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The Kiwi Ears Orchestra Lite: this changes everything!

Updated: Mar 21, 2023

The Orchestra Lite… we’ve been waiting for an IEM to come along like this one for a while, and for $250 dollars, this changes everything! Let’s get inToit!

If you pick up the Orchestra Lite, what you get is a beautiful-built, all-balanced-armature unit- featuring two custom ultra-tweeters, four midrange BA’s, and two large subwoofer drivers for the lows. The crossover and the drivers themselves are visible through the clear resin shell, which utilizes a flush 2-pin connection. The cable these come with is nice and soft, and the included tips all sounded good making very slight adjustments to the sound. I would have liked to have seen a metal chin sinch rather than the plastic one and a modular termination included for balanced power delivery; but these don’t really require any power, yet they are influenced by source tonality. General timbre and note weight are neutral, but comparatively thinner and leaner off something like the 789, dead neutral off the Hiby FC3, or somewhat thickened and warmed off the iFi 6XX Signature amplifier. The shell itself has a very balanced weight to it (neither too heavy nor too light), and size, although somewhat chunky, is less so than something like the Blessing 2. It fits well within my medium-sized ear cavity, and I like the green swirled faceplate that I was sent by Linsoul, but there’s also an option for a swirled iridescent blue if you prefer.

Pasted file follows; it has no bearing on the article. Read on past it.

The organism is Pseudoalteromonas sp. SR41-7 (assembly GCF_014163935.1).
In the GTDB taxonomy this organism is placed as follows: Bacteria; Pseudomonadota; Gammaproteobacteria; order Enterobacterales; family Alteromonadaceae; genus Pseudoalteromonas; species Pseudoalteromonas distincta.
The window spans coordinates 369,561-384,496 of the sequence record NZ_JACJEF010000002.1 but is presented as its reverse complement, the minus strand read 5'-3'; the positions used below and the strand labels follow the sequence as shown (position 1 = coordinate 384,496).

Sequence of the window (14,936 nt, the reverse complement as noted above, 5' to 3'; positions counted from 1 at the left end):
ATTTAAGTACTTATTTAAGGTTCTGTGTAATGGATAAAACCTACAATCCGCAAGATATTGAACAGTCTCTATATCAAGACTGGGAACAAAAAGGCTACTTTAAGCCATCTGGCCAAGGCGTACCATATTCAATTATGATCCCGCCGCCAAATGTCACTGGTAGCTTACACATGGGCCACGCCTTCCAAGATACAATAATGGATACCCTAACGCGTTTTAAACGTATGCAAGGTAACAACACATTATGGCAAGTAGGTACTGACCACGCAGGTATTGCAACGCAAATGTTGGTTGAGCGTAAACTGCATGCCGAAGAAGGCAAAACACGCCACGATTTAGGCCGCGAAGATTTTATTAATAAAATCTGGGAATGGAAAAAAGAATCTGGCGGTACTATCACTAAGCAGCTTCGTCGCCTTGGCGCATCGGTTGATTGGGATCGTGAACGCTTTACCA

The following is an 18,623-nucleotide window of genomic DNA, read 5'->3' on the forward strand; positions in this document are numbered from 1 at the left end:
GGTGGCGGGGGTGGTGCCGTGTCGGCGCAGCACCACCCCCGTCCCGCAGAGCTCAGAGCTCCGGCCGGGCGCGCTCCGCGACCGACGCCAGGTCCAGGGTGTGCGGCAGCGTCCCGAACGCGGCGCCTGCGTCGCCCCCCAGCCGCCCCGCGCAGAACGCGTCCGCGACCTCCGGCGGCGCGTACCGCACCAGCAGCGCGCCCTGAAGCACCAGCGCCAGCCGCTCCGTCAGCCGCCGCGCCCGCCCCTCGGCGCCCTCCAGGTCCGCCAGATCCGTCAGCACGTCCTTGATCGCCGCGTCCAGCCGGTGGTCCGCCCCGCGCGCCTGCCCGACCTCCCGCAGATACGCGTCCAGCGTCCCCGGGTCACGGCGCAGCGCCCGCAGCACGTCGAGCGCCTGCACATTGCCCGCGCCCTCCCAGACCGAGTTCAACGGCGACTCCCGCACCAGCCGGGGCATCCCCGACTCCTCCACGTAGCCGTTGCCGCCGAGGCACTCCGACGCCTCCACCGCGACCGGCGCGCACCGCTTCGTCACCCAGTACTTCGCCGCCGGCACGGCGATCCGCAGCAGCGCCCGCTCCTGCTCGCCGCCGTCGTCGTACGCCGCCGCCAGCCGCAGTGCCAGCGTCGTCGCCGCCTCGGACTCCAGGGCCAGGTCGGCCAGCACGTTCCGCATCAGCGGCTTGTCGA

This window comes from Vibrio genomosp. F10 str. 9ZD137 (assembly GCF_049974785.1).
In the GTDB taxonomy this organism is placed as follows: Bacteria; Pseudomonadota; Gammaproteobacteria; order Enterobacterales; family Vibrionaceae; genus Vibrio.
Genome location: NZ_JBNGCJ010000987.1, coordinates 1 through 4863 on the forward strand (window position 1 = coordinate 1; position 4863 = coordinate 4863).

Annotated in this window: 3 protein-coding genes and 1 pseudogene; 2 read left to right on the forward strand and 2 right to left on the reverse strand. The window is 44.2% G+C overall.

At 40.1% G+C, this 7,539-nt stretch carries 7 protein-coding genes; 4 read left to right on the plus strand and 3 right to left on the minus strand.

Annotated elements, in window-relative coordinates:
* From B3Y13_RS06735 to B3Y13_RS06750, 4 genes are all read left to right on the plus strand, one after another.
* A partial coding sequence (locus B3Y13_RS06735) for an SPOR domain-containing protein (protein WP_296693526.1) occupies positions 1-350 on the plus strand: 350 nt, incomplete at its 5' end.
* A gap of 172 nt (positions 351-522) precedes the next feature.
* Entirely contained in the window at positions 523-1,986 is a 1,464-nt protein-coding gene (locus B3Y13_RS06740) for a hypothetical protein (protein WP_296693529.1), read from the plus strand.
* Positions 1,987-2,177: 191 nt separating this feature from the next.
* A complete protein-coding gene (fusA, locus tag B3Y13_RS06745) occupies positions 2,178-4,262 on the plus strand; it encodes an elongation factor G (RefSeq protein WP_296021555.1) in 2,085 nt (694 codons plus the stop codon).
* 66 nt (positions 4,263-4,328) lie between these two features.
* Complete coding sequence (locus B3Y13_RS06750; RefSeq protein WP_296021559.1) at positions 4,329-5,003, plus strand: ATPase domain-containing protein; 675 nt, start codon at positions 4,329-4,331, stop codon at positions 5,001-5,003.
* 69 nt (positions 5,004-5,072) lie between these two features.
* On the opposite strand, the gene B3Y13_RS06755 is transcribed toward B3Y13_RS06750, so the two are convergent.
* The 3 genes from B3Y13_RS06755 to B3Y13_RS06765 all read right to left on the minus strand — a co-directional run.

With regard to sound, go back and watch almost any other review of the Blessing 2 by practically any internet parrot artist; I mean “respected reviewer,” and that misinformation will likely be more applicable too, and more informative of, what to expect with the Kiwiears Orchestra Lite. The stage here isn’t notably large, but not overly restricted at the same time. So, the stage is not really the reason to pick up this set. Still, the Kiwiears Orchestra Lite performs technically well within its somewhat constrained soundscape. Separation is deceptively decent, depth reasonably respectable, and image distinction good. Transient reproduction is also relatively natural for an all-BA set. Dynamics are somewhat soft and therefore might be lacking to some, but more acceptable compared to an IEM like the Blessing 2, even though that set has a dynamic driver-driving its’ bass.